‘Literature Is Love Everlasting and Love Not Treacherous’

Greek might be author Lito Seizani’s mother tongue, but her English is no less than a native speaker’s. The poet and short story writer, who has translated several works of Thomas Hardy and Giovanni Verga into Greek, tells the Literary Express in an exclusive interaction that she wrote her very first poem at the age of sixteen.

Lito Seizani

An expert in translation, Ms Seizani, who lives in Europe, shares with us that she has two unpublished novels in her kitty at present besides several published poems and short stories. ‘I have published five volumes of poetry in Greek,’ she lets us know, making it very clear that although she writes short stories, she considers herself to be a poet.

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Inspired by Her Own Poem

Ms Seizani’s latest book The Ideal Bench, which was launched lately, happens to be a collection of short texts on various subjects that largely deal with human characters, human reactions and thoughts on psychology, philosophy, and the like. The author, who comes from a family of writers, says it was a Greek poem she had written with the same title that inspired her, leading to the birth of The Ideal Bench. ‘I expanded the poem into a writing project on social media, and later, it became a book in English,’ she explains, adding that her other published book is a children’s fairy tale and theatre play about an Indian princess.

NOTE: We highly recommend author Lito Seizani’s book A Clever Princess, which you can purchase right here by clicking on the book’s cover image you see below.

While it is true that the author has two novels that stand unpublished, Ms Seizani tells us she is not very sure about her writing technique as both her novels are very different from each other. ‘But I guess I have an idea of the heroes, and then, the plot comes gradually as I am writing,’ she says.

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A Reader of Classics

Upon being asked what kind of books she likes to read, Ms Seizani responds, saying she has always preferred reading classics. ‘Dostoevsky, Proust and Thomas Hardy are amongst my favourite authors as well as the Italian author Giovanni Verga,’ she lets us know. ‘I love their topics, for they have depth, and they observe human nature from different points of view,’ she adds.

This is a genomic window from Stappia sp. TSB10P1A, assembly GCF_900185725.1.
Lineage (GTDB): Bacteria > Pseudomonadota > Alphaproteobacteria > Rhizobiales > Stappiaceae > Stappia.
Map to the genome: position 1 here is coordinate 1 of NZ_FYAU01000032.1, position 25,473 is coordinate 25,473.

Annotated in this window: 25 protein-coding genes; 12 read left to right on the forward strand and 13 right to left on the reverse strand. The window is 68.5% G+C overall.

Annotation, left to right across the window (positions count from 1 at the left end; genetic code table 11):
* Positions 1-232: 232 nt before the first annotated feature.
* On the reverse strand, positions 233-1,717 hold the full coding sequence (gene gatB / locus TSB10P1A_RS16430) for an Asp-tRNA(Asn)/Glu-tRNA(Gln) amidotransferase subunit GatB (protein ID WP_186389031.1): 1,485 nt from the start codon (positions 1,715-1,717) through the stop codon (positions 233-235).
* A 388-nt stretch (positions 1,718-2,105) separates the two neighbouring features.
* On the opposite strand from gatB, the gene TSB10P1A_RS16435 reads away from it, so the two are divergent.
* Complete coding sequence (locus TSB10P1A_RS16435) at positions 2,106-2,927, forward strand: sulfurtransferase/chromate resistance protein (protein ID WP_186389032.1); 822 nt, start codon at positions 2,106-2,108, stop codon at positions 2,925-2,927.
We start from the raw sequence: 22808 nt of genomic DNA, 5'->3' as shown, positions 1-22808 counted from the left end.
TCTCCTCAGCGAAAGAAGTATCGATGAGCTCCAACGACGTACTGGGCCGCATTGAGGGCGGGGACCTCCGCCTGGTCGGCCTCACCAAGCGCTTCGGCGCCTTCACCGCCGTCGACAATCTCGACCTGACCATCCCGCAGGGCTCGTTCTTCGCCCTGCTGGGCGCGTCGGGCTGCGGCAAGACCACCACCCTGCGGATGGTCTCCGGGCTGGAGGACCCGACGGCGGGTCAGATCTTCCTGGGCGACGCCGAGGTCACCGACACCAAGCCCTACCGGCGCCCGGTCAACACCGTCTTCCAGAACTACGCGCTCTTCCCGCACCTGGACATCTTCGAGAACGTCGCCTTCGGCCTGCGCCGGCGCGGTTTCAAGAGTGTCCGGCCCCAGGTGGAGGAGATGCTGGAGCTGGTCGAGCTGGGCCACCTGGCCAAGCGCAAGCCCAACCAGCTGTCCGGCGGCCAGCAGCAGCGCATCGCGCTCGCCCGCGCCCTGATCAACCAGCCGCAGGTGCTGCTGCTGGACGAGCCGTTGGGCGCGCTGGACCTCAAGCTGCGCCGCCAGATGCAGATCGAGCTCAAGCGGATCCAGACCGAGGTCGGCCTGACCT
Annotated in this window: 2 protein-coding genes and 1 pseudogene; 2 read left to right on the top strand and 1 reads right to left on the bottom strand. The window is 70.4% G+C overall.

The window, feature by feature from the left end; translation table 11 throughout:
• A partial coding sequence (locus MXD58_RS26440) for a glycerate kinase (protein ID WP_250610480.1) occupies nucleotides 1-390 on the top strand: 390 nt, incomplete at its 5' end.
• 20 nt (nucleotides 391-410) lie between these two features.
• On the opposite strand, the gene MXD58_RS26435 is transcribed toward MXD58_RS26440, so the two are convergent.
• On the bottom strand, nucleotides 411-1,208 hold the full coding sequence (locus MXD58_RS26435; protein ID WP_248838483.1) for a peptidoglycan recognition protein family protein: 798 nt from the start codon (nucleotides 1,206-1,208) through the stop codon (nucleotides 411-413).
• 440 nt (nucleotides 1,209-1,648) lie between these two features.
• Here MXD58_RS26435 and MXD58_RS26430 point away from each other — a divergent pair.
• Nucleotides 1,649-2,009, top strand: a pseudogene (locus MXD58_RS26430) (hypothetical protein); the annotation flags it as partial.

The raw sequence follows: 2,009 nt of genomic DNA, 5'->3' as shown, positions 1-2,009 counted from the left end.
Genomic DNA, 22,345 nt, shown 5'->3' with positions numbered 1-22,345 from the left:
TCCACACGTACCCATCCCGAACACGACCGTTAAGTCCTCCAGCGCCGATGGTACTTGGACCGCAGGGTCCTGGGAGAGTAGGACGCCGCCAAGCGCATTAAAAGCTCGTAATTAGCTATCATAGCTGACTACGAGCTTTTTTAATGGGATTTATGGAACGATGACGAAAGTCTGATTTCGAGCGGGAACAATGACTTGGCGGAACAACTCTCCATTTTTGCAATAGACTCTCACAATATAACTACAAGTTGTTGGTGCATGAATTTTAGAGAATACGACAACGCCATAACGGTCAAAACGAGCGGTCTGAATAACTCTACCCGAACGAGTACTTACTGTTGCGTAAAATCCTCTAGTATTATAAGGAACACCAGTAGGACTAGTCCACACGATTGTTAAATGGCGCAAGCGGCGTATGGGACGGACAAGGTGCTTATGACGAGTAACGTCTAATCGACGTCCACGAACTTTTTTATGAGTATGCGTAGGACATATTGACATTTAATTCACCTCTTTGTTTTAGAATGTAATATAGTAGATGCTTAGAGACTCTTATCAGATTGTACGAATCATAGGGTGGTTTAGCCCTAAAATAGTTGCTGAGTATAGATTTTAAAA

Joking she is not young anymore to divulge her age, the lover of books and movies, who juggles writing and a steady job, says she doesn’t believe in following a schedule. ‘Inspiration may come at any time of the day or night; therefore, I keep a notebook and a pen close by,’ she tells us with an adorable smile.

‘Can’t Make a Living Out of Writing’

And does she have any works in progress? ‘Well, I would like to write more short stories in the future,’ she states, going on to assert that she doesn’t think most writers can make a living out of writing. ‘I don’t want to disappoint anyone though,’ she quickly adds.

Nonetheless, she asseverates that although she considers writing a hobby, she tends to take the hobby rather too seriously. ‘I also contribute articles about literature and art for online magazines; however, I don’t expect anything in return but a moral reward,’ she says.

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A Powerful Parting Message

As our conversation draws to a close, the author, who wishes to witness a world devoid of superficial souls, goes on to make a powerful statement: Literature is love everlasting and love not treacherous.

And as a final word, she has a piece of advice for budding writers. ‘Each writer knows deep down whether a work is good or not. If you have doubts about something you have written, you can always try to improve it. Or you can put it aside and create something else, she smiles, signing off.

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